Gaining Filesystem Access via Blind OOB XXE

Today, I’d like to share my methodology behind how I found a blind, out of band xml external entities attack in a private bug bounty program. I have redacted the necessary information to hide the program’s identity.

As with the beginning of any hunter’s quest, thorough recon is necessary to identify as many in-scope assets as possible. Through this recon, I was able discover a subdomain that caught my interest. I then brute forced the directories of the subdomain, and found the endpoint /notifications. Visiting this endpoint via a GET request resulted in the following page:


I noticed in the response, the xml content-type along with an xml body containing XML SOAP syntax. Since I had no GET parameters to test, I decided to issue a POST request to the endpoint, finding that the body of the response had disappeared, with a response code of 200.


Since the web application seemed to be responding well to the POST request, instead of the issuing a 405 Method Not Allowed error, I decided to issue a request containing xml syntax with the content-type: application/xml.


The resulting response was also different than in the previous cases. This response was also in XML as it was when issuing the GET request to this endpoint. However this time, within the tags is the value “OK” instead of the original value “TestRequestCalled”. I also tried to send a json request to see how the application would respond. Below is the result.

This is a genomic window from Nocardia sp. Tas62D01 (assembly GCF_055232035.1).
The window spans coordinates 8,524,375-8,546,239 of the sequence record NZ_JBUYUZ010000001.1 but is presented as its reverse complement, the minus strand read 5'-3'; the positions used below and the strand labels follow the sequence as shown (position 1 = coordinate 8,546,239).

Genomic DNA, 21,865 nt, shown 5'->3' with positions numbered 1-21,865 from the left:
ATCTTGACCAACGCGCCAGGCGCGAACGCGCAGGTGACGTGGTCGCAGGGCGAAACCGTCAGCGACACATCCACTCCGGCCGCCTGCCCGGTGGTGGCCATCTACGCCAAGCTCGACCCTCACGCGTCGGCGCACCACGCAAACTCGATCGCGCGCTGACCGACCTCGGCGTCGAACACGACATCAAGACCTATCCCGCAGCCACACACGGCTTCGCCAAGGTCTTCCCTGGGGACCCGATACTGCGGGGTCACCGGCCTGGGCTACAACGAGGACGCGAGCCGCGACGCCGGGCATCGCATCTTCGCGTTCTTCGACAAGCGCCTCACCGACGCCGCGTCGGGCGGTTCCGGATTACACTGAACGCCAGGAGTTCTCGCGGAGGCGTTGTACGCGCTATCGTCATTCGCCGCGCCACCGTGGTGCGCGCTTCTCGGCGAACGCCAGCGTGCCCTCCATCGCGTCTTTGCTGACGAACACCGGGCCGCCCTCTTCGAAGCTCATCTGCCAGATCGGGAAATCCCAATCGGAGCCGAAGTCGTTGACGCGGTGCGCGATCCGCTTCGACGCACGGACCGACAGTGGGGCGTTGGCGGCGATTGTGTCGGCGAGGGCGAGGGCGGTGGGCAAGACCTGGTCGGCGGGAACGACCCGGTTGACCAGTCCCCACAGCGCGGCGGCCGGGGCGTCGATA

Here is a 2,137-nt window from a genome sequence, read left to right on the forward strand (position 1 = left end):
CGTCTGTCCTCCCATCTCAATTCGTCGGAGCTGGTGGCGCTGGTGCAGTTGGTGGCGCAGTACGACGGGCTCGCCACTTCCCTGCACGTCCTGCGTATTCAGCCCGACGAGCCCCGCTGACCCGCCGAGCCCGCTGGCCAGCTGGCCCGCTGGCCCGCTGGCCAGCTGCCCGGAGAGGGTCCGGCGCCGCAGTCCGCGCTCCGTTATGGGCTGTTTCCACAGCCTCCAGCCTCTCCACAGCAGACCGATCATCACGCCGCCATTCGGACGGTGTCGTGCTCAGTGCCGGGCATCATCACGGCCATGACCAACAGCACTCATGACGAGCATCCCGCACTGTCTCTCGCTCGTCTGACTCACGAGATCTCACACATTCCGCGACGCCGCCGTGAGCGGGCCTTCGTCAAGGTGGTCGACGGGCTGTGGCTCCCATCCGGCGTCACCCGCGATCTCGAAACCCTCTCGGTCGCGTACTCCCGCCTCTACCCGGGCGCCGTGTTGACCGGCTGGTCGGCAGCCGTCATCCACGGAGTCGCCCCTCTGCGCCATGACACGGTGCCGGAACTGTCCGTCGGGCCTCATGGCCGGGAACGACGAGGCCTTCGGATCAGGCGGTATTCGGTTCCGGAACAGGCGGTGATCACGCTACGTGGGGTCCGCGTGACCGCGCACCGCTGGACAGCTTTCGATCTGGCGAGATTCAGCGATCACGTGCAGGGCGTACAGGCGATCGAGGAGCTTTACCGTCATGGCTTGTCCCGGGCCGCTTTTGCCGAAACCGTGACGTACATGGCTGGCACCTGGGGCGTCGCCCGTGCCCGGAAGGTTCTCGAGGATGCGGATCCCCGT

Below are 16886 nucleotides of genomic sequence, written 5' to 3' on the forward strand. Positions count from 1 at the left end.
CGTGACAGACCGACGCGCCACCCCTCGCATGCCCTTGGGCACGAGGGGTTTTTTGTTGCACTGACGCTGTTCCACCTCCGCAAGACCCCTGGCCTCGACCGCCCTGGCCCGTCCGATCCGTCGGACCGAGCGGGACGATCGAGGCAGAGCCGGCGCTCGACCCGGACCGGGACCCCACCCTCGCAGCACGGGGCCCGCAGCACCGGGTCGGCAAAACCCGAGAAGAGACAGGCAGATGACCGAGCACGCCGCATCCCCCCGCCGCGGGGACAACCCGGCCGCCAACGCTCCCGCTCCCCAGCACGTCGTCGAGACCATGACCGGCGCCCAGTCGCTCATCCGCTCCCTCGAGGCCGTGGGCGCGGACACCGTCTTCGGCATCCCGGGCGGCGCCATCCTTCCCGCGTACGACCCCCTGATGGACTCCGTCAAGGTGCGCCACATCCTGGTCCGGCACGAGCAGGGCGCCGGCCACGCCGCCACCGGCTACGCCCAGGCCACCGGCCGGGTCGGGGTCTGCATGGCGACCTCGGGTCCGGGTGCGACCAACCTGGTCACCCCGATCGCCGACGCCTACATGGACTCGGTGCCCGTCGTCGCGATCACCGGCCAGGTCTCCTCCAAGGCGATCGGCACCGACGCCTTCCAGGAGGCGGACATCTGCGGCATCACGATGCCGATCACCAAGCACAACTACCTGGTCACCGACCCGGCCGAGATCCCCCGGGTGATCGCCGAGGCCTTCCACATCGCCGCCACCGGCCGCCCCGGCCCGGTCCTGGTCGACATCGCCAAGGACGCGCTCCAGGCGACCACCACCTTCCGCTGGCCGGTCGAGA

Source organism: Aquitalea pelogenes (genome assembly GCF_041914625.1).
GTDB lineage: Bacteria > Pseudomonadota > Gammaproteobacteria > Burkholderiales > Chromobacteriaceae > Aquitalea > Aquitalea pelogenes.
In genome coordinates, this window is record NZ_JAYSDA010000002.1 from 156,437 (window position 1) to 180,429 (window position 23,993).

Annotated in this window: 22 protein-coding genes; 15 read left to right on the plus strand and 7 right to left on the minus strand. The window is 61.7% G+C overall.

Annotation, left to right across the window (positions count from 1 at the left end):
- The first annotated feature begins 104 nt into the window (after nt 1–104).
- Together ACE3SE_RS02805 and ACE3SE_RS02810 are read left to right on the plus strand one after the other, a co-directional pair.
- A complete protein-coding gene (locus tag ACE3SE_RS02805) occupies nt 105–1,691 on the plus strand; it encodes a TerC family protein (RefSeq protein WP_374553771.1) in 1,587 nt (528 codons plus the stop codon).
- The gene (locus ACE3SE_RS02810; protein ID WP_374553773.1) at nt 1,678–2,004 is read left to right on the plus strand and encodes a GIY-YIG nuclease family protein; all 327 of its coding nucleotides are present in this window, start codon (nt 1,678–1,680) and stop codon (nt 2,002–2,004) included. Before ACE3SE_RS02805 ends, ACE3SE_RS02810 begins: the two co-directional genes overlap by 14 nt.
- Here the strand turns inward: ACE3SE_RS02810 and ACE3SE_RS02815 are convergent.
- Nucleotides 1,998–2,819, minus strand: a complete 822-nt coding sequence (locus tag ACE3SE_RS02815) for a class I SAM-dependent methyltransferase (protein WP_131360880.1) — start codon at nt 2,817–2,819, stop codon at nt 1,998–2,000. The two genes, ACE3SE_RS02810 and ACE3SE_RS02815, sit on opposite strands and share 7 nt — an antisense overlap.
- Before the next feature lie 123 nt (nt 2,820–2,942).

Seeing as how the response was blank, as it was when issuing a POST request with no specified content type, I had a strong belief that the endpoint was processing XML data. This was enough for me to an set up my VPS to host a DTD file for the XML processor to “hopefully” parse. Below is the result of the dtd being successfully processed, with the requested file contents appended.


I also used this script: to set up, and have an ftp server listening so I would also be able to extract the server’s information/file contents through the ftp protocol:


Although this submission was marked as a duplicate, I wanted to share this finding as it was a good learning experience, and I was able to examine how the application was responding to certain inputs without knowing its exact purpose/functionality. The original reporter received $8k for this issue.

Some helpful XXE payloads:

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